So what does it take to optimise a website? A lot. And then a whole lot more. Combining technical metadata with backend tweaking, on-page and off-page content and a whole lot more – optimising your website to be seen in the best possible light is a huge task. For this reason, it’s often better to let an SEO technician do the hard yards for you, so they can keep an eye on what aspect of the optimisation is performing well and what’s not.
Your keywords are too competitive
There’s not a whole lot of point trying to rank for keywords that absolutely every man and his dog are already trying to snatch up traffic for. This is where proper, thorough keyword research comes into play, picking out opportunities within phrases that are relevant to your business and gaining traffic but aren’t being tapped into competitors just yet.
If you’re a local business, ensuring your search terms match the geographical context of searches – e.g. ‘website design in Melbourne’ – you’re more likely to garner traffic from an interested audience that’s in your vicinity. Choosing to try your luck with ‘website design’ alone may end up in a lack of results, and you definitely won’t find your business sitting on the throne of page one (unless you’re a significant player with enormous domain authority).
You’re not using paid channels
While SEO is one of the most advantageous avenues for digital marketing, powering up this organic strategy with a paid one can further collect much-needed traffic. Utilising Google AdWords and remarketing means you do have to invest a little bit of cash into it, but you’re likely to see some pretty solid results as an outcome. Why? Paid tactics like this guarantee you a spot on page one of Google, so you’re landing right in front of the eyes that matter most.
Your reviews aren’t so great (or are non-existent)
If you haven’t jumped onto the Google My Business bandwagon yet, then you probably don’t have any reviews to go with it. But if you do have this setup and you’re reeling in that feedback, it’s time to assess the results. Positive reviews have a significant effect on search results, and for those that aren’t well favourited, ranking signals can drop off here. Add to that Facebook reviews, Yelp or Tripadvisor ratings and more, and you can point a whole lot of positive words back to your website, allowing your SEO rankings to benefit as a result.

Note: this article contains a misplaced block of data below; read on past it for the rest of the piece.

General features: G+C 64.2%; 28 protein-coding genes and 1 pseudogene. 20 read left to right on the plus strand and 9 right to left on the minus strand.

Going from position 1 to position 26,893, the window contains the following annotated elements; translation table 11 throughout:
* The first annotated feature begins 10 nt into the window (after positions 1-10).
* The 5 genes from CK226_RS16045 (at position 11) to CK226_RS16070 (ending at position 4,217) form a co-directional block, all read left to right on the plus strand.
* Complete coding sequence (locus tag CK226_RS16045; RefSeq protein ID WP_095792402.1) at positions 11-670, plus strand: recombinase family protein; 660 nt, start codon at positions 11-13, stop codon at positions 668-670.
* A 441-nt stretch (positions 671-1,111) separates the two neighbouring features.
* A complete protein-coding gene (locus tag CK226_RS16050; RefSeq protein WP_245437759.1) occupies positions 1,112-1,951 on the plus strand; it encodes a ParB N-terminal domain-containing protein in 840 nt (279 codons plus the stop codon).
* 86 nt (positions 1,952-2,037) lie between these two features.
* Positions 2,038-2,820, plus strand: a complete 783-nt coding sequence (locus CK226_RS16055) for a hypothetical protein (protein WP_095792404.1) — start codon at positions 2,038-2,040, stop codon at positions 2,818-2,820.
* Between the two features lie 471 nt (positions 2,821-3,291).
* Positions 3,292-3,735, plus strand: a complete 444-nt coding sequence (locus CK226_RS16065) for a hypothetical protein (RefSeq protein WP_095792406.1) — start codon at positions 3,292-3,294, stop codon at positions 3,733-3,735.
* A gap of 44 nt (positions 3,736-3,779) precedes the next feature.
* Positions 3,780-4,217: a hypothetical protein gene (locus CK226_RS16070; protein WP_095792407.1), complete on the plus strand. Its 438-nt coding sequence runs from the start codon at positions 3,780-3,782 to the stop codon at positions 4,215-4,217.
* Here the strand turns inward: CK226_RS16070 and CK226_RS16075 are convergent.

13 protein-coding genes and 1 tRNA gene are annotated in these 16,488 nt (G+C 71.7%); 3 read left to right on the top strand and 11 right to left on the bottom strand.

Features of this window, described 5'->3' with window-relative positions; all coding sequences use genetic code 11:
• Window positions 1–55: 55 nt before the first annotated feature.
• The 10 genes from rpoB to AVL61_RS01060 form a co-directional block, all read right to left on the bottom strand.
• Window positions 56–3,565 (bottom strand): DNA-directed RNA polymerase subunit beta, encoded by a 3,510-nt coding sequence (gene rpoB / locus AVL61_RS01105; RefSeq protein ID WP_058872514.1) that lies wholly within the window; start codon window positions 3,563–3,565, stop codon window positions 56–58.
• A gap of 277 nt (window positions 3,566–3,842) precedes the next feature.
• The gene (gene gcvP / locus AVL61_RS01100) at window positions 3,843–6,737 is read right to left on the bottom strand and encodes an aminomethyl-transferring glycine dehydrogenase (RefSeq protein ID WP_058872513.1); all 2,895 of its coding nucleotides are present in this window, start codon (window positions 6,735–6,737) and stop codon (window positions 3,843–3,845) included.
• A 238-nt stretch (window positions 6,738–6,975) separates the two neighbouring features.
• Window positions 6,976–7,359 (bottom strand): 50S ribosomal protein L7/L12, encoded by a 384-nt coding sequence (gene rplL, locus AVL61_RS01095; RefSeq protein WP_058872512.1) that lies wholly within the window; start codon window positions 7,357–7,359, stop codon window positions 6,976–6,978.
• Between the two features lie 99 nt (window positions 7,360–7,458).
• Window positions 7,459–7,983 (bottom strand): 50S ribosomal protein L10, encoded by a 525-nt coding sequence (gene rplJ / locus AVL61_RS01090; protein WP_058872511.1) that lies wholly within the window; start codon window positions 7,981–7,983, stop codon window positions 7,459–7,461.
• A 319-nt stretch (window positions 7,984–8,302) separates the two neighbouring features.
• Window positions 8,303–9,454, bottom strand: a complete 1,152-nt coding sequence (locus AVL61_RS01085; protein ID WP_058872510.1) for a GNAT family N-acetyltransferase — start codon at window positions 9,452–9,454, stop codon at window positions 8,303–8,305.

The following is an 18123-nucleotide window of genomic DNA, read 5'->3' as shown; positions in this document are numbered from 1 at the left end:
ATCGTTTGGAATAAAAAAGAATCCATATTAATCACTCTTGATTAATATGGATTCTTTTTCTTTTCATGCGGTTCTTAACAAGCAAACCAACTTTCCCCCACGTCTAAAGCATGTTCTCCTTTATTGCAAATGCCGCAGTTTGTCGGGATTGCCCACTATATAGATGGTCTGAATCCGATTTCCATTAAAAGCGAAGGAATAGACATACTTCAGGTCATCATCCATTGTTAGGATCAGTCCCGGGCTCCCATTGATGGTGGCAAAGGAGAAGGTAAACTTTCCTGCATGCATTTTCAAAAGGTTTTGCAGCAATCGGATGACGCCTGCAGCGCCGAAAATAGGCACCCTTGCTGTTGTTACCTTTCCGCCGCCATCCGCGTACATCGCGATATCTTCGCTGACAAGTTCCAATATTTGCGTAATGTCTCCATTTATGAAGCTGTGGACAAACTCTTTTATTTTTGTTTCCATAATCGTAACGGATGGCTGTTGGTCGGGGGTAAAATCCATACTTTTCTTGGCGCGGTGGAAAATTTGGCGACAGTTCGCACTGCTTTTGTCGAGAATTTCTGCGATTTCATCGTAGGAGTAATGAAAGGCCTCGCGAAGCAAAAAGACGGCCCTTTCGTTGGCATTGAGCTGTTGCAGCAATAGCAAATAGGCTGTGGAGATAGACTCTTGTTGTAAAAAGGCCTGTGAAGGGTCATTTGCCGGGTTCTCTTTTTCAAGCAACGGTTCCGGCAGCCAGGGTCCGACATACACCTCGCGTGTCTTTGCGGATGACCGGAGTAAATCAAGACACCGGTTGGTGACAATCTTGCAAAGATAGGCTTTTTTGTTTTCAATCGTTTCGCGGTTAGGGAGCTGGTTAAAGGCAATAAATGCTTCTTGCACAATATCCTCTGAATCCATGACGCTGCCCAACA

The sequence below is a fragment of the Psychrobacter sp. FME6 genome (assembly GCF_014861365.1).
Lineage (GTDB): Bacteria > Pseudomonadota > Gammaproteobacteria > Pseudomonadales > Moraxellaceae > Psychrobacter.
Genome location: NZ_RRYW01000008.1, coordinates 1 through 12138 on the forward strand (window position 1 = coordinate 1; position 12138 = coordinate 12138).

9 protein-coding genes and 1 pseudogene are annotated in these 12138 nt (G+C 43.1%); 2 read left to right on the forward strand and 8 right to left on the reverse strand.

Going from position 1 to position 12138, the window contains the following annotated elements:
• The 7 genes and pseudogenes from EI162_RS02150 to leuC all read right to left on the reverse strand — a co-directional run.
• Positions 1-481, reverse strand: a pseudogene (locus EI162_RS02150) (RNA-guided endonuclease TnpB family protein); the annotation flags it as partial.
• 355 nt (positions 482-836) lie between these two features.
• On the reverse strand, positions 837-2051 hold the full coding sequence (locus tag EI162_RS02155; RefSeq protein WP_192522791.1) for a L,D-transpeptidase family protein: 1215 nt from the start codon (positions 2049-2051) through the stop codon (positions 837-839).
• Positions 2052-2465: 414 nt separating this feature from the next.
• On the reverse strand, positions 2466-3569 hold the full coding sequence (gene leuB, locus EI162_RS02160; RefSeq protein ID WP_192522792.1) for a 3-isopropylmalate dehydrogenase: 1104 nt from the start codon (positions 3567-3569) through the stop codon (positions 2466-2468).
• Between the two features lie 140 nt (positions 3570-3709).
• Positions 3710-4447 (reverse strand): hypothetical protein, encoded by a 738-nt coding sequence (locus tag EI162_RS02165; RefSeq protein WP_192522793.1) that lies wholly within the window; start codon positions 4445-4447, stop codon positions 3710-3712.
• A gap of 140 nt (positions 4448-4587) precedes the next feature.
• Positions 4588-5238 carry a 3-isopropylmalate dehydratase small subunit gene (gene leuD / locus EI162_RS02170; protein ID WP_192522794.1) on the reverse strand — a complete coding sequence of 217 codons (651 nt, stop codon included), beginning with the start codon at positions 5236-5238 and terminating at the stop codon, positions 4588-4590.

Your backlink profile isn’t quite hitting the mark
When other websites link back to yourself within content, this is known as a backlink. Pointing towards your site plays a beneficial role in rankings, but only if they’re quality-driven. Spamming backlinks from low-quality sources is not ideal, and Google’s far too smart to be outplayed like this. Instead, try to create a backlink profile that’s based on mutual, authentic connections with those around your network. The more quality backlinks attached to your site, the more likely you are to rank on that nifty page one real estate.
Why sitting on page two of Google is no good
If you’re still sitting there wondering what the big deal is about being on page one, consider the fact that page two off Google results receives about 4.37% of traffic. Add to that page three collecting around 2.42% and the fifth at 1.07% and you can start to see a pattern.
Stop and think about the last time you entered a search into Google and clicked through to page two or three of search results. If you did, did you find the answer you were looking for? In a world where consumers are so heavily time-poor, businesses who can land the right solution in front of their eyes when they need it the most, are the ones that come out on top. The nature of the game is that if a user happens to stumble onto your website from page seven of Google SERPs, it’s probably because their cat was climbing on their desk at the top and is responsible for the click-through.
If a tree falls in the forest, does it even make a sound? Probably. But no one was there to hear it because it wasn’t where they were.